Eventually, he stopped begging. Instead, he gritted his teeth, dragging his mother along, step by step.

    The corpse stiffened, then softened, and began to decay, emitting foul odors and bodily fluids. People passing by kept their distance, covering their noses and hurrying past.

    On the fourteenth day, he finally reached the mass burial ground.

    He no longer carried the scent of the living; the stench of death had permeated his bones.

    Without a spade, he dug a shallow pit with his bare hands in the disorderly graveyard – he lacked the strength for a deeper one. He dragged his mother, now unrecognizable from decay, into the hole and then sat beside it, numb.

    After a long while, he muttered in a wooden tone, "Mother, I need to bury you now."

    He started scooping soil, but as he poured a handful onto his mother's chest, he broke down, weeping uncontrollably.

    How peculiar, he thought he had shed all his tears long ago.

    "No, no, no. If I bury her, I'll never see her again, never see her again." He climbed back into the pit and wept bitterly against the decaying body, tears streaming down his face. When his emotions subsided slightly, he tried to scoop more soil, but the scent of the earth seemed to unlock his tear ducts once more, leaving him in disarray.

    "Why is she so decayed... so decayed..."

    "Why didn't anyone even cover her with a mat..."

    "Ai Niang... Ai Niang..."

    He pressed his face against hers, not repulsed by her filth, her stench, her status as a corpse, her broken body, her festering wounds, or the maggots crawling over her.

    He cried bitterly in her embrace, each choked sob tearing at his heart as if it were being wrenched from his throat with bloodstained hands.

    His mournful cries echoed across the burial ground, distorted, hoarse, and indistinct. At times, they sounded like the sobs of a human, but more often than not, they resembled the pitiful wails of a young creature bereaved of its mother.

    "Ai Niang... Ai Niang!!"

    "Someone, please... Is there anyone... Bury me too... Bury me too..."

    In the blink of an eye, twenty years had passed.

    Mo Ran returned to Lin Yi, standing atop the green-tiled, vermilion-roofed pavilions of the Confucian Wind Sect on a mountain peak overlooking a sea of corpses and blood. The once stench-ridden cub had transformed into a magnificent creature with lustrous fur and sharp fangs. As he opened his eyes once more, a wild and fervent gleam shimmered within his irises.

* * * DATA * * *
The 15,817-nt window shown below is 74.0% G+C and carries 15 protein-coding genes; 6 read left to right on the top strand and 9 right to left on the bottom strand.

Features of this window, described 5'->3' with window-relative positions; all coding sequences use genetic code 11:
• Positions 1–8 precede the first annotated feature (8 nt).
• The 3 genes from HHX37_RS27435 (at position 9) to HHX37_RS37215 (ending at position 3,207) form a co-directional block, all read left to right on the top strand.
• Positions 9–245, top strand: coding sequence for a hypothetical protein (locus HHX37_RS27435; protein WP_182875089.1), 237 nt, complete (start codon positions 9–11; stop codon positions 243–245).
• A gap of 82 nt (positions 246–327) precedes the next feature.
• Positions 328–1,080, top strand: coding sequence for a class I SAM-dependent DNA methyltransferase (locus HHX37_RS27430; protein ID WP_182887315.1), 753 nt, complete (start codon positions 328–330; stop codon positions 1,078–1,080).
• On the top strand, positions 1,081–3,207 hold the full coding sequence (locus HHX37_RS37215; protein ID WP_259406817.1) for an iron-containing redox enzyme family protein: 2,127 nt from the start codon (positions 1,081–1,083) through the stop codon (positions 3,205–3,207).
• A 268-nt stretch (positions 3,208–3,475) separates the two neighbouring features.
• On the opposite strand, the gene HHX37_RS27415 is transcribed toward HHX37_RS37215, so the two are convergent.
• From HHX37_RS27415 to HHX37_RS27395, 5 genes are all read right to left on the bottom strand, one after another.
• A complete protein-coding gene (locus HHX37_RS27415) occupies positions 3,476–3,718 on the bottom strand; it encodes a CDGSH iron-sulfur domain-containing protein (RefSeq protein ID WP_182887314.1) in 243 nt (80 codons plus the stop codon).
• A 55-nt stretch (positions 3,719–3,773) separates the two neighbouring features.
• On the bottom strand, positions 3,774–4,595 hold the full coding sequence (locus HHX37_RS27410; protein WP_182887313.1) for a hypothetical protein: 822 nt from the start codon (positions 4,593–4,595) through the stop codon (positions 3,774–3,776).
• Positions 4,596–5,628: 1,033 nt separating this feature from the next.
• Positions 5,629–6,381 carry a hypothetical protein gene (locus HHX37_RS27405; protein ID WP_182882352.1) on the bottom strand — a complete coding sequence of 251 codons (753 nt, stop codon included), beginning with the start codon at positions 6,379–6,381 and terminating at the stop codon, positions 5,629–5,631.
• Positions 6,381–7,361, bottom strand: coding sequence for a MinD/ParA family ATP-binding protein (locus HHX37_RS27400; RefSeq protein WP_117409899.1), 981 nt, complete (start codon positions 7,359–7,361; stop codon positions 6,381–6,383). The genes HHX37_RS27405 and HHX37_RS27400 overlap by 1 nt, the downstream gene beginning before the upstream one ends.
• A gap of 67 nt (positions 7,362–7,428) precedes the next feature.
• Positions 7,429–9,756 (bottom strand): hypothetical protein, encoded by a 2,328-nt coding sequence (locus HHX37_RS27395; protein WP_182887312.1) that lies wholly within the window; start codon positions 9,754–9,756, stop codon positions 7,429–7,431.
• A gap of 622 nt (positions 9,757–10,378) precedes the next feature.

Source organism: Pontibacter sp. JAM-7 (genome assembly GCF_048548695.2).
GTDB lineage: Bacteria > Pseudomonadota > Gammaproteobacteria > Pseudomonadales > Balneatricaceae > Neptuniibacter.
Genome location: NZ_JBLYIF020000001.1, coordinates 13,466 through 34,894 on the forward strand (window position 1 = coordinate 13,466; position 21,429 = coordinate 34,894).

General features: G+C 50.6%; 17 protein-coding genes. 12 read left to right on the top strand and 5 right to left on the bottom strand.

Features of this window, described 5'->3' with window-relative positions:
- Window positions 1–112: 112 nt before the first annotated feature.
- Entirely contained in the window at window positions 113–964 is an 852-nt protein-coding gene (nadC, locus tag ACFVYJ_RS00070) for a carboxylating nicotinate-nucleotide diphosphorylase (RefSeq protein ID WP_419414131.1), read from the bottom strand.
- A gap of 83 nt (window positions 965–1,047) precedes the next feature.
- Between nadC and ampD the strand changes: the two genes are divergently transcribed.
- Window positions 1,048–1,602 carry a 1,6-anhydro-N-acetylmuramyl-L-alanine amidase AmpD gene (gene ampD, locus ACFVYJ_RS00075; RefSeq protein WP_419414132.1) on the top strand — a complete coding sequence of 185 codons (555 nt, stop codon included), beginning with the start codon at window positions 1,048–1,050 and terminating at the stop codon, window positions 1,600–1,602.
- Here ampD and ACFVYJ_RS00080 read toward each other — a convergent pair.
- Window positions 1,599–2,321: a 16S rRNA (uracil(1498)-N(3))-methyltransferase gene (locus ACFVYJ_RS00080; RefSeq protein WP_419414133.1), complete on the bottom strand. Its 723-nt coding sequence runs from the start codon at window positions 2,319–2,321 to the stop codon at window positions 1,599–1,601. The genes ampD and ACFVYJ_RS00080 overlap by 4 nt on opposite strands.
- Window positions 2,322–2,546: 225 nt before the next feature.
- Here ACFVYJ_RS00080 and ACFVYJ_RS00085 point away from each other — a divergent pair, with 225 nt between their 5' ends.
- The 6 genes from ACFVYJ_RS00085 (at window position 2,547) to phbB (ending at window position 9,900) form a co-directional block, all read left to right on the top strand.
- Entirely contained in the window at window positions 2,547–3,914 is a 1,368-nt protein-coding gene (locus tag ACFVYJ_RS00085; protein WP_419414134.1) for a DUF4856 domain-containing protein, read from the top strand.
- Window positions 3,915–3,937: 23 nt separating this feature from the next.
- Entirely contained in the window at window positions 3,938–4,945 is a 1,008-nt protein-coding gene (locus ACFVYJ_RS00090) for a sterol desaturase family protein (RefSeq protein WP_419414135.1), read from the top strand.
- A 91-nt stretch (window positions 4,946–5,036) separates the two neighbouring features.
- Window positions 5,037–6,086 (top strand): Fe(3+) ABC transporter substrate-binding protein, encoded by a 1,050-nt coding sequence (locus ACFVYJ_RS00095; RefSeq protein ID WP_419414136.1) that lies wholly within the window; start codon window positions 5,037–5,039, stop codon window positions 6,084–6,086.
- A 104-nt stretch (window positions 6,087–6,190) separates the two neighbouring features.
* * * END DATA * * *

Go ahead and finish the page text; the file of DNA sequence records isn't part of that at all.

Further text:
Today, who would dare to tell him that if fate measures three feet, he could only aspire for one? Nonsense! He wanted ten feet, a hundred feet, thousands upon thousands of feet!

    He wanted them all, every single person in this mortal world, to kneel before him, scraping their knees on the ground as they presented him with those millions of feet in obeisance—

    Trample all Immortals, to reign supreme over the world!!

    He had visited the Hall of Ancients and encountered Nan Gong Changying. His desires and ambitions grew stronger, yes, trample all Immortals, to reign supreme over the world— everything could be held within his grasp, nothing would escape his control.

    He was no longer that child who wept bitterly over a corpse. He would never again witness someone he loved perish before him, rotting away until their flesh turned to bone and their former beauty degraded into dust.

    Never again.

    In a hundred years, he too would become a divine deity like Nan Gong Changying, revered and admired, with a body of white jade and golden inscriptions adorning him.

    No, he would surpass Nan Gong Changying. His peak of life and death would far excel the Confucian Wind Sect of old, and as the first king in the cultivation world, he would be more admirable and lauded than that hypocritical Nan Gong Changying who couldn't let go.

    Sin?

    He didn't believe Nan Gong Changying was without sin. How could the creator of such a monstrous sect as the Confucian Wind Sect be an upright and righteous hero willing to sacrifice his life for justice?